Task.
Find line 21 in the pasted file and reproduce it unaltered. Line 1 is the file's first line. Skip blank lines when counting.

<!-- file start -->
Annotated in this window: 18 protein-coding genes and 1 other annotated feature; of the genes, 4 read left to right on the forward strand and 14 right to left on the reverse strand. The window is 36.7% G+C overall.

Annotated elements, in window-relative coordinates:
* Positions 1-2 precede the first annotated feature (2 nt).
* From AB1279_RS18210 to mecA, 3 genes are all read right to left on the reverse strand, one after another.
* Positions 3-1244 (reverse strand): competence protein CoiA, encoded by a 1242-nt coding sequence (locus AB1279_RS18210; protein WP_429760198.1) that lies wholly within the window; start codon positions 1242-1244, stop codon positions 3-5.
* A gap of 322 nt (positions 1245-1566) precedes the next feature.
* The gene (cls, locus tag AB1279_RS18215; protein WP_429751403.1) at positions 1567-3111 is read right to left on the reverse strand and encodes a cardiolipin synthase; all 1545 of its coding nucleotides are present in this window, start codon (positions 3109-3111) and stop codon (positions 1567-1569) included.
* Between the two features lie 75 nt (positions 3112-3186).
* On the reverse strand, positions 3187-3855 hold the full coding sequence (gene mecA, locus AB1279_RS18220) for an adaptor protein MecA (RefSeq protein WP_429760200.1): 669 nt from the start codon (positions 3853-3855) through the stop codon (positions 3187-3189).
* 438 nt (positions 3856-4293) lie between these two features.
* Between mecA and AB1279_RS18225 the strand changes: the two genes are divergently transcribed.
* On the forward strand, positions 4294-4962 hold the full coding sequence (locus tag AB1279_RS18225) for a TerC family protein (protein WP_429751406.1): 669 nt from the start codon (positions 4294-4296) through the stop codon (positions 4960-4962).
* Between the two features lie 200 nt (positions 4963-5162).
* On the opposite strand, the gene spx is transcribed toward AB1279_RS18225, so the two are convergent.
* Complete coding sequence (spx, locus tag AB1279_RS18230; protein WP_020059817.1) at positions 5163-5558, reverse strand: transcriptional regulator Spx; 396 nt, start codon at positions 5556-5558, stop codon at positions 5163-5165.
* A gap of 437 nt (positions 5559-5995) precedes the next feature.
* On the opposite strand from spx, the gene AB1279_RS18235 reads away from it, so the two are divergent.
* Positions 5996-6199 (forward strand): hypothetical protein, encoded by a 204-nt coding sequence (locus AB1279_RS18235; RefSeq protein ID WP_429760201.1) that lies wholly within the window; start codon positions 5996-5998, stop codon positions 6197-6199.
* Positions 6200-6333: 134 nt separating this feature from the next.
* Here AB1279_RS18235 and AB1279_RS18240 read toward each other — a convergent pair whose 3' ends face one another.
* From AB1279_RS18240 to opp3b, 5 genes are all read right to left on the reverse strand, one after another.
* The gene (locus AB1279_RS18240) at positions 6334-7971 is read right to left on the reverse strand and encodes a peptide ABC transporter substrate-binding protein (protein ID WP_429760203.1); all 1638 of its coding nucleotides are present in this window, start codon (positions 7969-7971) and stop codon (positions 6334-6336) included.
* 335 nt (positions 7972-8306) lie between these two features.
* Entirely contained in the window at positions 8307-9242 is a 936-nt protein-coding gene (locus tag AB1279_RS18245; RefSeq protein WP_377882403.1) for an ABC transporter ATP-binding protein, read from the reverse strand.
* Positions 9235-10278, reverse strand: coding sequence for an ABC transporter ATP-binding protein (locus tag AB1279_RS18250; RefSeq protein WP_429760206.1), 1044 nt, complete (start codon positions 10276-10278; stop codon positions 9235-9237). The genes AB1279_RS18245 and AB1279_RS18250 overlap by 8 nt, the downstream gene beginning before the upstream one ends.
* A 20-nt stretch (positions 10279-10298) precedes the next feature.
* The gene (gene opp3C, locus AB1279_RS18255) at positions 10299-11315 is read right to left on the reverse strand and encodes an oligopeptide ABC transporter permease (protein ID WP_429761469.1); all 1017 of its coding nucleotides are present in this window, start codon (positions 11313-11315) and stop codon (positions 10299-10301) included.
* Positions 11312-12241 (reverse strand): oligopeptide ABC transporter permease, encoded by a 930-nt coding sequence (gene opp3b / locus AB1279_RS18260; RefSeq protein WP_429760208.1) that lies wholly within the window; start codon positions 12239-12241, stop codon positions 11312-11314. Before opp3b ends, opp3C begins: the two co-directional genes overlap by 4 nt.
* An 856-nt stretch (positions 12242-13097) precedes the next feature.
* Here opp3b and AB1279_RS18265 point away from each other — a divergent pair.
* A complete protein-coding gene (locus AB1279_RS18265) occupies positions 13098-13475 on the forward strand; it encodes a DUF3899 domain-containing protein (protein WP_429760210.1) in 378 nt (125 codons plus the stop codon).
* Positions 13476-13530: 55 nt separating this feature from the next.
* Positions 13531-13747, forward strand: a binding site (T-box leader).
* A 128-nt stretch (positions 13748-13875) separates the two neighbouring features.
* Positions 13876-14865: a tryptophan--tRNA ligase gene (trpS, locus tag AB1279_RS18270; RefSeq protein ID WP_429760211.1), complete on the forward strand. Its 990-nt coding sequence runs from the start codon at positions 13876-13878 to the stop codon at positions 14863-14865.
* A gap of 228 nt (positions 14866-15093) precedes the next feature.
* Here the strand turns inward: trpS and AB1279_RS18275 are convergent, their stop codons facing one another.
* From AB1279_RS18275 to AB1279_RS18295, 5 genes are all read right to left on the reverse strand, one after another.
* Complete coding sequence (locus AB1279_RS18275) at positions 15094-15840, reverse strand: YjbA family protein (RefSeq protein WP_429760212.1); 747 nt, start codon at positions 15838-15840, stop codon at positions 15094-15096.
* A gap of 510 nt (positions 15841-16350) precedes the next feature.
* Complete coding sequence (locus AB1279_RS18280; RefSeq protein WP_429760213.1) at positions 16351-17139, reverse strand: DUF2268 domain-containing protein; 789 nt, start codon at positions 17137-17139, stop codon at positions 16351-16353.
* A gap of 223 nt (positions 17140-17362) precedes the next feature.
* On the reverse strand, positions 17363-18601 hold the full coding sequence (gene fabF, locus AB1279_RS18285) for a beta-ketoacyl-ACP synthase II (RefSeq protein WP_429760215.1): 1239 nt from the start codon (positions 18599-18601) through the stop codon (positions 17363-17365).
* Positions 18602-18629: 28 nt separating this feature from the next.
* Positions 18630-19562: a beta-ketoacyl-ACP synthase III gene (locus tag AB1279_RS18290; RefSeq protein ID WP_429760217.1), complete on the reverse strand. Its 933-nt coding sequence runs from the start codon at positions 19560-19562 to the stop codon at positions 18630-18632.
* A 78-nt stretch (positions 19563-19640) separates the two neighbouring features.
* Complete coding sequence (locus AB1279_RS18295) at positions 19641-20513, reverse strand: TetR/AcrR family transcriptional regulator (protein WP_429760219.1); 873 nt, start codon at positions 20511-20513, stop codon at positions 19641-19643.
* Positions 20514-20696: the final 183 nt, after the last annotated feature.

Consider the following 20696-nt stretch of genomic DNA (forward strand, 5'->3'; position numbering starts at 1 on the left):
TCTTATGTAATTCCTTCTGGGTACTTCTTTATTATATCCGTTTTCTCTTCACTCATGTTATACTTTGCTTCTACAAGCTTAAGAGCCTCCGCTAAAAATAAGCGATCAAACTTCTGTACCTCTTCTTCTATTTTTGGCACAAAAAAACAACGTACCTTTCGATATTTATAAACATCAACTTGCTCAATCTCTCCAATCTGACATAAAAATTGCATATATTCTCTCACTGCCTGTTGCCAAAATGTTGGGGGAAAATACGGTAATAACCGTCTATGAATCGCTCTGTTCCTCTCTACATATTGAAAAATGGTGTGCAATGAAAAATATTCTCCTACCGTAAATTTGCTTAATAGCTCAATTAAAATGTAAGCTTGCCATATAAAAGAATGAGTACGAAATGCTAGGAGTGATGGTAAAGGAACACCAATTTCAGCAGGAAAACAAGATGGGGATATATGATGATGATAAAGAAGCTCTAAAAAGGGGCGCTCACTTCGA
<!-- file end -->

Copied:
* From AB1279_RS18240 to opp3b, 5 genes are all read right to left on the reverse strand, one after another.